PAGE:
CASE STUDY

Diversified Private Markets

Asian Pension Fund | Spring 2020

Engagement at a glance

Diversified Private Markets Case Study

An Asian institutional investor was seeking to invest US$200 million in a segregated mandate which provided diversified exposure across a range of private markets strategies and assets, including: private equity (>30%), infrastructure (<30%), private credit (<30%) and esoteric strategies (<10%). The objective was to generate substantial yields (target distribution yield 7-9%) as well as relatively high returns (12-14%).

Client-specific Concerns

The objectives for this search represented a challenging combination of yields, total returns, diversification among a wide variety of illiquid asset classes and accelerated deployment (within 24 months). With yields in focus, there was a preference for strategies which could provide a combination of coupons and exit proceeds in the life of the mandate. Other concerns included: a strong preference for senior debt, a desire to use only minimal/moderate leverage, and low exposure to the energy sector. For private equity, venture capital was to be considered on a case-by-case basis in addition to the use of fund and investment level leverage.

Outcome

  • Understanding multi-asset private markets approaches. Investors can consider a wide variety of approaches including customised stand-alone products, segregated mandates and umbrella structures above existing pooled funds. Each product involves varying levels of sophistication and allows for differing levels of manager discretion – it was crucial to develop a clearer understanding of how much discretion the client was comfortable delegating to a manager. Research also focused on developing an understanding of how secondaries and co-investment strategies could help the client to achieve their goals.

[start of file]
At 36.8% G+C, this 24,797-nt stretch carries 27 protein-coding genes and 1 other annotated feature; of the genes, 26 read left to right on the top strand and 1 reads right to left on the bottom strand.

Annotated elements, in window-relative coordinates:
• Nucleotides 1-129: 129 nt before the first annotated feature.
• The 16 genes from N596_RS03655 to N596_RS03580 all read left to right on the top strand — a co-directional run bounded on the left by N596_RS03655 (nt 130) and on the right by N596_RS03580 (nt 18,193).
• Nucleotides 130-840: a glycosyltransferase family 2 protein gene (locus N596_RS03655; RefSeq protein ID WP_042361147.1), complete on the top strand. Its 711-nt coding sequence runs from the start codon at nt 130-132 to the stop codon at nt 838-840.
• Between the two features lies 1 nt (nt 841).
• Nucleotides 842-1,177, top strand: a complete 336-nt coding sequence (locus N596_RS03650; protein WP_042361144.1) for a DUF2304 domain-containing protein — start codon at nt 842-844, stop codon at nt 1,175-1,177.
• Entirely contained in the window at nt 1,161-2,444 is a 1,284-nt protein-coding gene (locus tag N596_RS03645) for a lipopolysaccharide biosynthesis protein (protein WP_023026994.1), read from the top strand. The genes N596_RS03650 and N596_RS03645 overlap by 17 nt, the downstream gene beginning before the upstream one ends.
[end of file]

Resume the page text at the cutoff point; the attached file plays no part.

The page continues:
• Modelling the interactions of different asset classes. Considerable time was spent understanding how the very different asset classes within this type of portfolio investment would interact with one another and combine to deliver against the range of objectives and preferences. For example, while a secondaries PE strategy can provide strong short term returns and rapid deployment, a combination of core infrastructure and senior debt can help to provide sufficient yield in the earlier years of the strategy.

  • Shifting priorities. As the impact of the pandemic became clearer through the timeframe of the research, attention moved towards non-traditional secondaries and special situations as a tool to exploit dislocations and opportunities in the market.

  • Scrutinising experience through downturns. Given the impact of COVID-19 on the global economy, a significant amount of time was spent examining each manager’s track record and experience of investing in falling markets. This focused on traditional metrics such as loss ratios, with additional focus on standard deviation and max drawdown for public market equivalents. From a qualitative perspective, it is equally important to understand the lessons that managers have learned from historical underperformance and how this has helped to shape their current approach.

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